Timaeus Plato

The soul was woven together with the body from the center on out in every direction to the outermost limit of the heavens, and covered it all around on the outside. And, revolving within itself, it initiated a divine beginning of unceasing, intelligent life for all time… …because it shares in reason and harmony, the soul came to be as the most excellent [37] of all the things begotten by him who is himself most excellent of all that is intelligible and eternal.

Is our perpetual claim that there exists an intelligible Form for each thing a vacuous gesture, in the end nothing but mere talk?

But as the stream that brings growth and nourishment diminishes and the soul’s orbits regain their composure, resume their proper courses, and establish themselves more and more with the passage of time, their revolutions are set straight, to conform to the configuration each of the circles takes in its natural course. They then correctly identify what is the same and what is different, and render intelligent the person who possesses them. And to be sure, if such a person also gets proper nurture to supplement his [c] education, he’ll turn out perfectly whole and healthy, and will have escaped the most grievous of illnesses. But if he neglects this, he’ll limp his way through life and return to Hades uninitiated and unintelligent.

We prove unable to draw all these distinctions and others related to them—even in the case of that unsleeping, truly existing reality—because our dreaming state renders us incapable of waking up and stating the truth…

So anyone who is a lover of understanding and knowledge must of necessity pursue as primary causes those that belong to intelligent nature, and as [e] secondary all those belonging to things that are moved by others and that set still others in motion by necessity. We too, surely, must do likewise: we must describe both types of causes, distinguishing those which possess understanding and thus fashion what is beautiful and good, from those which, when deserted by intelligence, produce only haphazard and disorderly effects every time.

As it is, however, our ability to see the periods of day-and-night, of months and of years, of equinoxes and solstices, has led to the invention of number and has given us the idea of time and opened the path to inquiry into the nature of the universe. These pursuits have given us philosophy, a gift from the [b] gods to the mortal race whose value neither has been nor ever will be surpassed.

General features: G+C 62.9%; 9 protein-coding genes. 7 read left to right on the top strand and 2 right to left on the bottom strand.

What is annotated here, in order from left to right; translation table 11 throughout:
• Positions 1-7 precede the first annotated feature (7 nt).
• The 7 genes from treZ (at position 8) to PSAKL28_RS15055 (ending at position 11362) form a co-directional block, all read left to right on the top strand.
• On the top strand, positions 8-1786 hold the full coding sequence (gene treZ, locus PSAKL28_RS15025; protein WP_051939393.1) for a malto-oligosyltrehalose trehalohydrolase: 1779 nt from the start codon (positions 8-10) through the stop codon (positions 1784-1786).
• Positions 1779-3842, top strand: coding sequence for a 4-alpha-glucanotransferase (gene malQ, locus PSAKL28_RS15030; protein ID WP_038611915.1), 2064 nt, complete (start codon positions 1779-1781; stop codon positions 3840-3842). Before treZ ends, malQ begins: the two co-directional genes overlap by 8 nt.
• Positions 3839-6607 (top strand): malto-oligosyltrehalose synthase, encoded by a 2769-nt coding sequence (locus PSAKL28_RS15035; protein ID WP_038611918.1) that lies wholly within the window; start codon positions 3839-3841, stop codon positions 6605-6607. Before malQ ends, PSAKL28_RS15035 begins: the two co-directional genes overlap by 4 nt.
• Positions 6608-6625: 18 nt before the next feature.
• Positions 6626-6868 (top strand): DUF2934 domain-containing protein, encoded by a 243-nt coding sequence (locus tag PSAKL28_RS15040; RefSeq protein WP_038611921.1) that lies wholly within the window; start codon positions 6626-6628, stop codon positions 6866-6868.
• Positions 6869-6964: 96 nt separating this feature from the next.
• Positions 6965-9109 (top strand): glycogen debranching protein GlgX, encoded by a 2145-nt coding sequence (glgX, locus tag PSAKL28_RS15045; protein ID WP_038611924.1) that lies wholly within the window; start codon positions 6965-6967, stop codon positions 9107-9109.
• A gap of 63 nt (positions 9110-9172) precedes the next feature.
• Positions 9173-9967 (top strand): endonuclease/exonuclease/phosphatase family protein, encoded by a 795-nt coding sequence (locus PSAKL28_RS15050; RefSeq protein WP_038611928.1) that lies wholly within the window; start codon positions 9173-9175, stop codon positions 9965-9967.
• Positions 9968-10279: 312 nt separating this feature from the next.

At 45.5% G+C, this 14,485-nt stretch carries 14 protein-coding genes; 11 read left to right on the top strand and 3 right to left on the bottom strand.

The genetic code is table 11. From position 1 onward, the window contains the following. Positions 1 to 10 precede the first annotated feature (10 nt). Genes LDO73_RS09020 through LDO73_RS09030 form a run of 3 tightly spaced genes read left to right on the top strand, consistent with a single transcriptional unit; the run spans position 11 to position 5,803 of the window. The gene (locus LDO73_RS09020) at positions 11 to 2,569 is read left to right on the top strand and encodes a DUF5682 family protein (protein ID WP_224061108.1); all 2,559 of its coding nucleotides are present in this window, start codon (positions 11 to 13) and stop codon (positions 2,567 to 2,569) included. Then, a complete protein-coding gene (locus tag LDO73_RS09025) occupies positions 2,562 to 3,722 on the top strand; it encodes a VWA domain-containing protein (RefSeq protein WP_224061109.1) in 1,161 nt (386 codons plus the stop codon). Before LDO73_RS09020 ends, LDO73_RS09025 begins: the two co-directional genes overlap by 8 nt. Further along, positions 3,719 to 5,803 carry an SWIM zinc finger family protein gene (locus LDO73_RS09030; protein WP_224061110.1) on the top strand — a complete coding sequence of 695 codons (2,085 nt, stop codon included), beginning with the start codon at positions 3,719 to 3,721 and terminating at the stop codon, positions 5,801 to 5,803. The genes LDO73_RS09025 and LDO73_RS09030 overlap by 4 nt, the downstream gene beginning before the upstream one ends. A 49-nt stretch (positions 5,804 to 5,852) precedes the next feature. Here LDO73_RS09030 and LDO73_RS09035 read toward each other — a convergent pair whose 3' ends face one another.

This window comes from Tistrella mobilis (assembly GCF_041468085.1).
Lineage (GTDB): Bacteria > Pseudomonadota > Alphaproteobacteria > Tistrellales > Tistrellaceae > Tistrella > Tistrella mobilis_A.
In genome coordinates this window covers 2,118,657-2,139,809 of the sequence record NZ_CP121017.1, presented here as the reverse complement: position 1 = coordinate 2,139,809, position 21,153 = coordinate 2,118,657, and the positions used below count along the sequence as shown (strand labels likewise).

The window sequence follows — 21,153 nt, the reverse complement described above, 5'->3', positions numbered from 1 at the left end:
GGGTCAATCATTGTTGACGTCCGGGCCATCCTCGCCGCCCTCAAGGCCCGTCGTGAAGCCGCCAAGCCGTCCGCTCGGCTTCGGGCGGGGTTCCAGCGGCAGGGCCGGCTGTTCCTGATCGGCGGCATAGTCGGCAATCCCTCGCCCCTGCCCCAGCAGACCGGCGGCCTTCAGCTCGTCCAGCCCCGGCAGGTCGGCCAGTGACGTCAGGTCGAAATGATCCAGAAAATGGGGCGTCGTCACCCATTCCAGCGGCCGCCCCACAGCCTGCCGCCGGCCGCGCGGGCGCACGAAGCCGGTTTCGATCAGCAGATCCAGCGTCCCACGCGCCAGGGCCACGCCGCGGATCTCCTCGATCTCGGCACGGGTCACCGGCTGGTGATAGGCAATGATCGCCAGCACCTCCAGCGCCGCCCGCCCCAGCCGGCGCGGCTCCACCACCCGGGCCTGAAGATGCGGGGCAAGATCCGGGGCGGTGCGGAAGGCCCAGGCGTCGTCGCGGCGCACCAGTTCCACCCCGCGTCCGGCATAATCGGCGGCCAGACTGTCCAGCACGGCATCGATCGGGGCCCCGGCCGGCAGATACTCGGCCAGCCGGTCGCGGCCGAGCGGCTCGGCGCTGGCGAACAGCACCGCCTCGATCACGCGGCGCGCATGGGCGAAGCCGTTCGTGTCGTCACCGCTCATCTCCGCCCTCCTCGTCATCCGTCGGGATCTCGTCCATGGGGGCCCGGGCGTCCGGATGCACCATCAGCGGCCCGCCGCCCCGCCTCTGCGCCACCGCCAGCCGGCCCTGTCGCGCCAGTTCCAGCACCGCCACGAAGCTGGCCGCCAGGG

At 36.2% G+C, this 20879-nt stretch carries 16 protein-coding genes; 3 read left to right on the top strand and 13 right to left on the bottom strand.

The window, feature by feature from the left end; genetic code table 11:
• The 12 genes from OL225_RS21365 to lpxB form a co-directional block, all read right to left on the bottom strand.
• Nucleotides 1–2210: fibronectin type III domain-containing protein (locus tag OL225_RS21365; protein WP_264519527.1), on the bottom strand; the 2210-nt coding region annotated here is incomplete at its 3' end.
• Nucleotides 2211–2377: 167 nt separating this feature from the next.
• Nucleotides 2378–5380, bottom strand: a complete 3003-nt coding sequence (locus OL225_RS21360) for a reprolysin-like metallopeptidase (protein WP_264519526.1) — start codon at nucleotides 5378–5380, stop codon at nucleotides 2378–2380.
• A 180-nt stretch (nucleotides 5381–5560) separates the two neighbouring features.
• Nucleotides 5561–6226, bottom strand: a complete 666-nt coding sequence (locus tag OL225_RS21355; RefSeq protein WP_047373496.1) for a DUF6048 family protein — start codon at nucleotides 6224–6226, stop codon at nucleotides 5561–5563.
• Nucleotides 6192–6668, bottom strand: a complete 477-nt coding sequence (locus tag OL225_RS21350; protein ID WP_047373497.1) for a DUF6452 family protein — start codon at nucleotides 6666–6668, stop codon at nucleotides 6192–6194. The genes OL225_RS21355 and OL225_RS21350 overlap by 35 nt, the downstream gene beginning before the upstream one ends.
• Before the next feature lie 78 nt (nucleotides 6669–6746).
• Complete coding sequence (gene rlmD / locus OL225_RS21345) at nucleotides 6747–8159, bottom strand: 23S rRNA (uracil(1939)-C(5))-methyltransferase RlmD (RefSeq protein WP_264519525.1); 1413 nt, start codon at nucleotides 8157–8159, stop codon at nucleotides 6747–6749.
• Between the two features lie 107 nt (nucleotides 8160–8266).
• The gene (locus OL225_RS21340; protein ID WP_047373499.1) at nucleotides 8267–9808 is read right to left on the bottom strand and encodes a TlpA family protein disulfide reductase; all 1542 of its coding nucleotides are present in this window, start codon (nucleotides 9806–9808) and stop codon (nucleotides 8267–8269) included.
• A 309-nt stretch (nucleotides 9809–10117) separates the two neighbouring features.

Let us rather declare that the cause and purpose of this supreme good is this: the god invented sight and gave it to us so that we might observe the orbits of intelligence in the heavens and apply them to the revolutions of [c] our own understanding. For there is a kinship between them, even though our revolutions are disturbed, whereas the universal orbits are undisturbed. So once we have come to know them and to share in the ability to make correct calculations according to nature, we should stabilize the straying revolutions within ourselves by imitating the completely unstraying revolutions of the god.

…our “likely story.” But if anyone who in considering these matters were to put them to an actual test, he would demonstrate his ignorance of the difference between the human and the divine. It is god who possesses both the knowledge and power required to mix a plurality into a unity and, conversely, to dissolve a unity into a plurality, while no human being could possess either of these, whether at the present time or at any time in the future.

…that the truth has been told is something we could affirm only if we had divine confirmation. But that our account is surely at least a “likely” one is a claim we must risk, both now and as we proceed to examine the matter more closely. Let that be our claim, then.

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